Clearly, there is both a quantity and a quality issue with foreign aid. To bring it to the present, some commentators, such as Ann-Louise Colgan, have noted, “aid flows are largely dictated by geo-strategic concerns rather than by efforts to reduce poverty.” For example, an overwhelming majority of U.S. aid goes to Israel, a lot more than any other nation. A majority of this is Foreign Military Financing (FMF). In fact, when you look at U.S. FMF, an inordinate amount goes to places like Israel, Egypt, and Colombia—in other words, the leading terrorist states. A lot more could be said about this, but the point should be clear. “Aid” is being to used to bolster strategic and ideological interests, not for the purpose of helping the poor escape their poverty or find a more decent life. Of course, all of this is perfectly transparent. Take, for example, Ronald Regan’s Secretary of State, George Shultz, who stated, “our foreign assistance programs are vital to the achievement of our foreign policy goals.”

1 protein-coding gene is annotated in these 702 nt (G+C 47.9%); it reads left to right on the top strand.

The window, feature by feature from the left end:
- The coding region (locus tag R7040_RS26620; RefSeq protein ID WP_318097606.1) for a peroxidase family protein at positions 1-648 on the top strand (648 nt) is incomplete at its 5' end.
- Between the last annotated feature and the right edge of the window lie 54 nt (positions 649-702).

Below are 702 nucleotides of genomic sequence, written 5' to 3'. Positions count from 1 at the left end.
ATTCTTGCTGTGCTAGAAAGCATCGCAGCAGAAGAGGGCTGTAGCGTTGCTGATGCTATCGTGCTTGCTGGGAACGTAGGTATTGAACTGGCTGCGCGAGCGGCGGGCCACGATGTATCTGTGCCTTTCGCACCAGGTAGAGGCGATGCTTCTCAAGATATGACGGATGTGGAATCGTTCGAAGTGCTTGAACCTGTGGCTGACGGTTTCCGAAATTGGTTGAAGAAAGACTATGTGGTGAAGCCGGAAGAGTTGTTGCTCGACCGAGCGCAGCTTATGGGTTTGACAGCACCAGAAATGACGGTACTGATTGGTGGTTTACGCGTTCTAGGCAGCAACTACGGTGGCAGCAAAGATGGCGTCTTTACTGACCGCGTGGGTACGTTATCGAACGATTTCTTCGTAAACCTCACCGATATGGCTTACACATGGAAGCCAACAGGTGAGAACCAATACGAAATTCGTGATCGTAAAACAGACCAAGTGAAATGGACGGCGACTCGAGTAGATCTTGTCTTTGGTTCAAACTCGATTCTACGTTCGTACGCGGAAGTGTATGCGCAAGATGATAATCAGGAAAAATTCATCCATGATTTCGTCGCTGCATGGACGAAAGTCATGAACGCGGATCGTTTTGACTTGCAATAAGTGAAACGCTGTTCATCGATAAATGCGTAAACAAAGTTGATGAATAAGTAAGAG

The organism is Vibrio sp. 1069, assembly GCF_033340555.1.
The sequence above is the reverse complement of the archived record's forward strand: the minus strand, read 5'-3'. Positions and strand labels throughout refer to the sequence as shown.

What should we take from all of this? First, it should be clear that the United States is not nearly as generous as it is touted to be, certainly not “the most charitable country on earth.” We, like most developed and rich countries, continue to fall significantly short of the levels of aid promised. Second, we should also be concerned with the quality of the aid (rather than just the quantity). So long as our “generosity” is guided solely for self-interests, the issues of poverty and despair will continue to be with us well beyond the 2015 marker established to eradicate the world of this blight.